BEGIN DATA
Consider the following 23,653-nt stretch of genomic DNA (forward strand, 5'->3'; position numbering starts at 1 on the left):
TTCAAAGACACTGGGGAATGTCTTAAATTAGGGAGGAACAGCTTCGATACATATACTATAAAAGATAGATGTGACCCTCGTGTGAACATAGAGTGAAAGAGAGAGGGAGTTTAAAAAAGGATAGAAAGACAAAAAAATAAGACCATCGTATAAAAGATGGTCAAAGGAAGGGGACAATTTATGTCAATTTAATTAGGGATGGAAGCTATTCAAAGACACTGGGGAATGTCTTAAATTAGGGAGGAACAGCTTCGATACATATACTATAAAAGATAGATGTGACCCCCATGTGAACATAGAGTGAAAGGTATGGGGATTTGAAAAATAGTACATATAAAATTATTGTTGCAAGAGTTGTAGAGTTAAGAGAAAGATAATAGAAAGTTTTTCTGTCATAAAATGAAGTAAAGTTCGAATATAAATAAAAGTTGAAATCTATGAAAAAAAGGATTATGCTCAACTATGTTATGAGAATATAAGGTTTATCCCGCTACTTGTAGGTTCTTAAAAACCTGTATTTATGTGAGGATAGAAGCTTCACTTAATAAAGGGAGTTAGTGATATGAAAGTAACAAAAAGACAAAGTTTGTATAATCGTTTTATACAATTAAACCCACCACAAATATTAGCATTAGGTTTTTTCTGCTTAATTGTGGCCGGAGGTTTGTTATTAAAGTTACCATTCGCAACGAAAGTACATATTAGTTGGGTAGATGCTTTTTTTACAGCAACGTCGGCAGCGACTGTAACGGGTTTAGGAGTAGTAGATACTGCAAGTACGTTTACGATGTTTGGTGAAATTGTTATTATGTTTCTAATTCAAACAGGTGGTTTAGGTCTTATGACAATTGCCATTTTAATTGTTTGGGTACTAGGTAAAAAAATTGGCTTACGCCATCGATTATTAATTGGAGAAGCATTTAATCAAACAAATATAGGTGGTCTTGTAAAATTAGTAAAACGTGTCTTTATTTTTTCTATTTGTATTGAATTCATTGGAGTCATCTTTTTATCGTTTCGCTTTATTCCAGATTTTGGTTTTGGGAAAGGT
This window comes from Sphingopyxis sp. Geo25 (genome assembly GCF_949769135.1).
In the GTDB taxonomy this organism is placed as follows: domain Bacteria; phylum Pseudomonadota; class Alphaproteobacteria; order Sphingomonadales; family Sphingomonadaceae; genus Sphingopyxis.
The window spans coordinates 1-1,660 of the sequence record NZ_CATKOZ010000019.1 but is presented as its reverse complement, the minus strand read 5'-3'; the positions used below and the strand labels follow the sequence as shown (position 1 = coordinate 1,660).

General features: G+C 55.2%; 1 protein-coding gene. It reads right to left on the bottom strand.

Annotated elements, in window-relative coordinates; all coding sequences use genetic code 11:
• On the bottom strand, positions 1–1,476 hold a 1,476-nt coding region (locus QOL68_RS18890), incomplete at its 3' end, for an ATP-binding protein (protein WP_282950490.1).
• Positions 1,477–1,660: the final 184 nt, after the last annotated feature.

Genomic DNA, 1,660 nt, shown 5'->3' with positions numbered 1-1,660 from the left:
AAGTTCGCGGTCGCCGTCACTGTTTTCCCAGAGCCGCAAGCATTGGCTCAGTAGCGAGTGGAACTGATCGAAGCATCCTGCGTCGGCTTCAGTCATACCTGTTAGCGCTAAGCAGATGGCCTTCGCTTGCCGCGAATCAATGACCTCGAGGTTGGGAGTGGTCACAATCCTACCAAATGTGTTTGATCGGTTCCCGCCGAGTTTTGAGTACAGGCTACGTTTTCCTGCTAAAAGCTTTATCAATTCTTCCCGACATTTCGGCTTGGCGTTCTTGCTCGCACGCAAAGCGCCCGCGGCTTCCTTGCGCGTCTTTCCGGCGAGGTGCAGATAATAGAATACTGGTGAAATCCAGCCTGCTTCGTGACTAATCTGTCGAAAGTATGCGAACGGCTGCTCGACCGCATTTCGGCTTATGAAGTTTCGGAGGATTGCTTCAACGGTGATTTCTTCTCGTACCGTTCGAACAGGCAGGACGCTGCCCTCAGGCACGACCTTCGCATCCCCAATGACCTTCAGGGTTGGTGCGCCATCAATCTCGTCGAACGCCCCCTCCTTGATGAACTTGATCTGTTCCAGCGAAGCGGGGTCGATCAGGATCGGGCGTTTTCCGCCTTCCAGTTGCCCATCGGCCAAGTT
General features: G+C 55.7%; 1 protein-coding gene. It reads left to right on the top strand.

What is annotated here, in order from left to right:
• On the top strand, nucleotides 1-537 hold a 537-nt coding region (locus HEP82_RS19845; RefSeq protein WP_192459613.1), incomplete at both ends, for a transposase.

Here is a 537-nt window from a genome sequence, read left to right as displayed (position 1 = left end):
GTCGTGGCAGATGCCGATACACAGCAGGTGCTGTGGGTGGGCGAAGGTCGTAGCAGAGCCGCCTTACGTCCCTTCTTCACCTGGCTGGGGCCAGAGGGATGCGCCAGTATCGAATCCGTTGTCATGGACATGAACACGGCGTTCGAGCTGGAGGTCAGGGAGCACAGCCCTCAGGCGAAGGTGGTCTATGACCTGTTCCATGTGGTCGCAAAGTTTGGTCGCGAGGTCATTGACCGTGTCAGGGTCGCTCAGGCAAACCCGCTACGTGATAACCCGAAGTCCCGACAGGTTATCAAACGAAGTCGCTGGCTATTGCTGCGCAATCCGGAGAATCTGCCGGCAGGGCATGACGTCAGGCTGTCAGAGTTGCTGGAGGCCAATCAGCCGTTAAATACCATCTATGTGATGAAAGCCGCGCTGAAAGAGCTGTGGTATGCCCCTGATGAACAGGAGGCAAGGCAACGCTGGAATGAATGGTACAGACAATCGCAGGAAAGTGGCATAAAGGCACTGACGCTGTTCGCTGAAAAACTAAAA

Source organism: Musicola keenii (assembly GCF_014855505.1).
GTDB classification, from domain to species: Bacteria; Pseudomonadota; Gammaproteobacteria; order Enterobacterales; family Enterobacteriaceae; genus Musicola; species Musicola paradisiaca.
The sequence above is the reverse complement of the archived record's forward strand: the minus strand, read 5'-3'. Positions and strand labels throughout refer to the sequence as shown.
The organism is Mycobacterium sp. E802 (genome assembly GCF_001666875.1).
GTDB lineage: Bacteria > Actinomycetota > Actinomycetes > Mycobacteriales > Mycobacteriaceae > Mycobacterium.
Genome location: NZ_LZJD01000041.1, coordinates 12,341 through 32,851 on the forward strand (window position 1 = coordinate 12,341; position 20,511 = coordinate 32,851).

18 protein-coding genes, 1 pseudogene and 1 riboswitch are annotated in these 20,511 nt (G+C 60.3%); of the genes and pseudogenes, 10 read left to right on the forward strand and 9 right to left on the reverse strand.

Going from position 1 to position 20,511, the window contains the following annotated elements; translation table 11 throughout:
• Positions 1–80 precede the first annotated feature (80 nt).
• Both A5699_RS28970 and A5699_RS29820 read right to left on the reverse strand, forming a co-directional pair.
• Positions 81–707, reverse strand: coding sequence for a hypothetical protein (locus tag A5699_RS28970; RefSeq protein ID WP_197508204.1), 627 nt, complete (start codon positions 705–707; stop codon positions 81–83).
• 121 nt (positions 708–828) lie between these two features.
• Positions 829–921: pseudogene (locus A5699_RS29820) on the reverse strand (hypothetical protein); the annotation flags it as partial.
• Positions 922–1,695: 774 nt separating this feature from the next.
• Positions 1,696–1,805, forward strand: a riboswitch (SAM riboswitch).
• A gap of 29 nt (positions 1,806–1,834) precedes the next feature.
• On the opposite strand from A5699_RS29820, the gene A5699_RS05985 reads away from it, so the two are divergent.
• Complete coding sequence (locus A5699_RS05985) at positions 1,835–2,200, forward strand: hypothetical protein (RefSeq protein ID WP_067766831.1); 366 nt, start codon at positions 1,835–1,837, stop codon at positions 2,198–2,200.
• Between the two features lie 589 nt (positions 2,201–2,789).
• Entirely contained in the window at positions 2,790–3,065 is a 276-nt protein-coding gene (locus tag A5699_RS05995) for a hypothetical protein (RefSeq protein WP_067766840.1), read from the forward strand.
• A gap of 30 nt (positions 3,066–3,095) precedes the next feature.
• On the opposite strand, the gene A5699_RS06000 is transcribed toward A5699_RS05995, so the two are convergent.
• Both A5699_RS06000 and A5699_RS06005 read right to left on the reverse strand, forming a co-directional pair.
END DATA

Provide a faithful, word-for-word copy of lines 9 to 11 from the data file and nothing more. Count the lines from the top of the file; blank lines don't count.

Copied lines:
• Positions 1,477–1,660: the final 184 nt, after the last annotated feature.

Genomic DNA, 1,660 nt, shown 5'->3' with positions numbered 1-1,660 from the left:
AAGTTCGCGGTCGCCGTCACTGTTTTCCCAGAGCCGCAAGCATTGGCTCAGTAGCGAGTGGAACTGATCGAAGCATCCTGCGTCGGCTTCAGTCATACCTGTTAGCGCTAAGCAGATGGCCTTCGCTTGCCGCGAATCAATGACCTCGAGGTTGGGAGTGGTCACAATCCTACCAAATGTGTTTGATCGGTTCCCGCCGAGTTTTGAGTACAGGCTACGTTTTCCTGCTAAAAGCTTTATCAATTCTTCCCGACATTTCGGCTTGGCGTTCTTGCTCGCACGCAAAGCGCCCGCGGCTTCCTTGCGCGTCTTTCCGGCGAGGTGCAGATAATAGAATACTGGTGAAATCCAGCCTGCTTCGTGACTAATCTGTCGAAAGTATGCGAACGGCTGCTCGACCGCATTTCGGCTTATGAAGTTTCGGAGGATTGCTTCAACGGTGATTTCTTCTCGTACCGTTCGAACAGGCAGGACGCTGCCCTCAGGCACGACCTTCGCATCCCCAATGACCTTCAGGGTTGGTGCGCCATCAATCTCGTCGAACGCCCCCTCCTTGATGAACTTGATCTGTTCCAGCGAAGCGGGGTCGATCAGGATCGGGCGTTTTCCGCCTTCCAGTTGCCCATCGGCCAAGTT